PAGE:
Expectations from the employees are that the founder will magically wave their hands and the company will recover. Granted, morale will come up initially but when the magic doesn’t follow the disappointment and disenchantment can undo any advantage. Ask anyone who was around when Gateway’s founder returned.

Building a Company and Turning One Around are Different

I’ve participated in both successful and failed efforts on both creating new companies and turning them around. While there are similarities to turning around a company and building one there are vast differences -- and those differences call on very different skills.

An executive who’s good at building companies has as his primary tools knowledge of the product, integrity, a desire to take care of those who take care of him, the ability to command loyalty, and not an insignificant amount of personal charisma.

A good turn around manager has to have, on top of these skills, the ability to set aside personal feelings and make decisions that will create a lot of initial enemies and place company needs ahead of personal relationships. I’ve recently written on general process of turning a company around and it continues to amaze me that few realize that this process begins with perception.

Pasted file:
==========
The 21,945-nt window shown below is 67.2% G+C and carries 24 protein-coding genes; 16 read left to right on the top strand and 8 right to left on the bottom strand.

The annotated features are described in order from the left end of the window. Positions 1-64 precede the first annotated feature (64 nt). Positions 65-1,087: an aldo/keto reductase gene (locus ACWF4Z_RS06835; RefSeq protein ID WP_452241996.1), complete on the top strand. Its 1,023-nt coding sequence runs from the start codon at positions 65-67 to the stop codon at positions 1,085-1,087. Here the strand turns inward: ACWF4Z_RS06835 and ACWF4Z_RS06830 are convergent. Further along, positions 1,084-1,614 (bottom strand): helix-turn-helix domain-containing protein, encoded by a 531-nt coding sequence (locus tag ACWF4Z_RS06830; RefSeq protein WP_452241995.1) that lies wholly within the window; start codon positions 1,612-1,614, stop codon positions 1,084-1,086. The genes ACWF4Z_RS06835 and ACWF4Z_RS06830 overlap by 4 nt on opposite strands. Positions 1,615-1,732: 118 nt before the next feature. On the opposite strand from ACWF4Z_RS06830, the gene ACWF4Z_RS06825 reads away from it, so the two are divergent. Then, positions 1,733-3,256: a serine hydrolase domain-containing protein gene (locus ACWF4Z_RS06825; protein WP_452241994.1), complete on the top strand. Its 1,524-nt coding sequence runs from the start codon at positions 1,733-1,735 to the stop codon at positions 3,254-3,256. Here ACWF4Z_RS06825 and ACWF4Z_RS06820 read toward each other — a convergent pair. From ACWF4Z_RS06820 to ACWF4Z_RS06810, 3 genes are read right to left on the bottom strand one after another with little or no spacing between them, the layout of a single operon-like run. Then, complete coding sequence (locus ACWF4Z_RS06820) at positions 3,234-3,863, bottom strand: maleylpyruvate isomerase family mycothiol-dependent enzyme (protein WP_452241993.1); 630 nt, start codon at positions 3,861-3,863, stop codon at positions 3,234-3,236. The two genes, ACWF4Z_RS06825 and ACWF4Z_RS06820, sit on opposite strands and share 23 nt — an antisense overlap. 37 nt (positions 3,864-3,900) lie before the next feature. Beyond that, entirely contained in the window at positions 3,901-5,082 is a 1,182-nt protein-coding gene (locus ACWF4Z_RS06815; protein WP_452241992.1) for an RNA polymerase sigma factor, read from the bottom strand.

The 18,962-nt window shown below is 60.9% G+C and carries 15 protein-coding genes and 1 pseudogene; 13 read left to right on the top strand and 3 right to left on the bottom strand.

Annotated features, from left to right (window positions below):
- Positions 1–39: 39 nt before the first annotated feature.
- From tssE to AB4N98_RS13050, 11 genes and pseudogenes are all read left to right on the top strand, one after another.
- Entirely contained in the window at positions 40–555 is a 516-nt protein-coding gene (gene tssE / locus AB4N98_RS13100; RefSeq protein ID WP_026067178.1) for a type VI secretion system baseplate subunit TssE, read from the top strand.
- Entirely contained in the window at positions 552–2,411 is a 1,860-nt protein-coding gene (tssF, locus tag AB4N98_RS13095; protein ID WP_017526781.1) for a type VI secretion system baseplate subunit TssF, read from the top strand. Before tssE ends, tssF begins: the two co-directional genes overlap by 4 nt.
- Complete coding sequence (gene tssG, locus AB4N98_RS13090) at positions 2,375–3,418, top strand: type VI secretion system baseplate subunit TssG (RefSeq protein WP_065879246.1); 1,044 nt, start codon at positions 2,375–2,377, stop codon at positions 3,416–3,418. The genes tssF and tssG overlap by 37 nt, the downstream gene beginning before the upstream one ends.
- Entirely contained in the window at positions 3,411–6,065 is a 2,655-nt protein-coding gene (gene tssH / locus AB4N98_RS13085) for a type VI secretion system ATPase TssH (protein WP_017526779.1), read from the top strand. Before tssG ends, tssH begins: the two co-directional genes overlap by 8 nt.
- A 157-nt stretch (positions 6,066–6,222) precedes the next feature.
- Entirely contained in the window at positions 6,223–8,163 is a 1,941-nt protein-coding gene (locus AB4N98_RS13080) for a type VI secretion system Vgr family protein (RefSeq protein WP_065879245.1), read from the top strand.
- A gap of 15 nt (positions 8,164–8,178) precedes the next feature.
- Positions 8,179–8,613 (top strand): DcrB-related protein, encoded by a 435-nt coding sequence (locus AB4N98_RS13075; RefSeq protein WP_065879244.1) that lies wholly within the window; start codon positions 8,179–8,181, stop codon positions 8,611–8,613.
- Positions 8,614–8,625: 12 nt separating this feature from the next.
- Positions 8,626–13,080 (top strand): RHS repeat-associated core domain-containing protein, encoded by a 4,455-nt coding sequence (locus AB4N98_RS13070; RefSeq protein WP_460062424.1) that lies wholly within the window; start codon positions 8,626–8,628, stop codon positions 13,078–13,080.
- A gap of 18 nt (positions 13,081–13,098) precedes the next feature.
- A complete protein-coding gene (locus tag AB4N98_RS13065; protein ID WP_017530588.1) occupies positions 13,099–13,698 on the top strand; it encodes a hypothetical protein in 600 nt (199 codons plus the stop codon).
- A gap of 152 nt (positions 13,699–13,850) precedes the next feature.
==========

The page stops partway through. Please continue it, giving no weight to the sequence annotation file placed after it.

An executive building a company needs a deep expertise in whatever it is the company does. This typically is a plus with a turnaround executive but more important is a broad set of business skills on motivating people, understanding business process, and separating out the BS.

The environments both operate in are different. The builder, during a time of success, operates in an environment of trust; employee loyalty is generally a given. The turnaround executive operates in an environment of distrust; loyalty has to be built and assured. I think of a good builder CEO as closer to a benevolent monarch with an edge, while a turnaround manager is more like a warlord. Both can do combat but the warlord lives in and for battle.